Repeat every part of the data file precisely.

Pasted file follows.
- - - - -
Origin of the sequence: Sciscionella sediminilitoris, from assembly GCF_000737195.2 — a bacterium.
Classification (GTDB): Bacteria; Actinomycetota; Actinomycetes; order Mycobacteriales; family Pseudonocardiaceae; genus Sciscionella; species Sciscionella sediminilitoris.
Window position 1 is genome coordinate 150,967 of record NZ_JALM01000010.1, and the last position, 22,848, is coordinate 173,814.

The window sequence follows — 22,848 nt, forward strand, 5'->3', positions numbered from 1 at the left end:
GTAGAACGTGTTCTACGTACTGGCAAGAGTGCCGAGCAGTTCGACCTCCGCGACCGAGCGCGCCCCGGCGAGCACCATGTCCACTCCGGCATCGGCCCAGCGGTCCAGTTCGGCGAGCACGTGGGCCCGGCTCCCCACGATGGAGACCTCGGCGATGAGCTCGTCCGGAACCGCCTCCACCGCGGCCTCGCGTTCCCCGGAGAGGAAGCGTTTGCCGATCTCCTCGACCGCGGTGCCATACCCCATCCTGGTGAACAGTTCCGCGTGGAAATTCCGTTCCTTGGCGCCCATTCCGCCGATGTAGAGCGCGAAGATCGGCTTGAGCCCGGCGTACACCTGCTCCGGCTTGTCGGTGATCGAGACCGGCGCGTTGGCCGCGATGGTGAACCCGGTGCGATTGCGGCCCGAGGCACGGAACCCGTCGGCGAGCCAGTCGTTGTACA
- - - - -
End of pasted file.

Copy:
Origin of the sequence: Sciscionella sediminilitoris, from assembly GCF_000737195.2 — a bacterium.
Classification (GTDB): Bacteria; Actinomycetota; Actinomycetes; order Mycobacteriales; family Pseudonocardiaceae; genus Sciscionella; species Sciscionella sediminilitoris.
Window position 1 is genome coordinate 150,967 of record NZ_JALM01000010.1, and the last position, 22,848, is coordinate 173,814.

The window sequence follows — 22,848 nt, forward strand, 5'->3', positions numbered from 1 at the left end:
GTAGAACGTGTTCTACGTACTGGCAAGAGTGCCGAGCAGTTCGACCTCCGCGACCGAGCGCGCCCCGGCGAGCACCATGTCCACTCCGGCATCGGCCCAGCGGTCCAGTTCGGCGAGCACGTGGGCCCGGCTCCCCACGATGGAGACCTCGGCGATGAGCTCGTCCGGAACCGCCTCCACCGCGGCCTCGCGTTCCCCGGAGAGGAAGCGTTTGCCGATCTCCTCGACCGCGGTGCCATACCCCATCCTGGTGAACAGTTCCGCGTGGAAATTCCGTTCCTTGGCGCCCATTCCGCCGATGTAGAGCGCGAAGATCGGCTTGAGCCCGGCGTACACCTGCTCCGGCTTGTCGGTGATCGAGACCGGCGCGTTGGCCGCGATGGTGAACCCGGTGCGATTGCGGCCCGAGGCACGGAACCCGTCGGCGAGCCAGTCGTTGTACA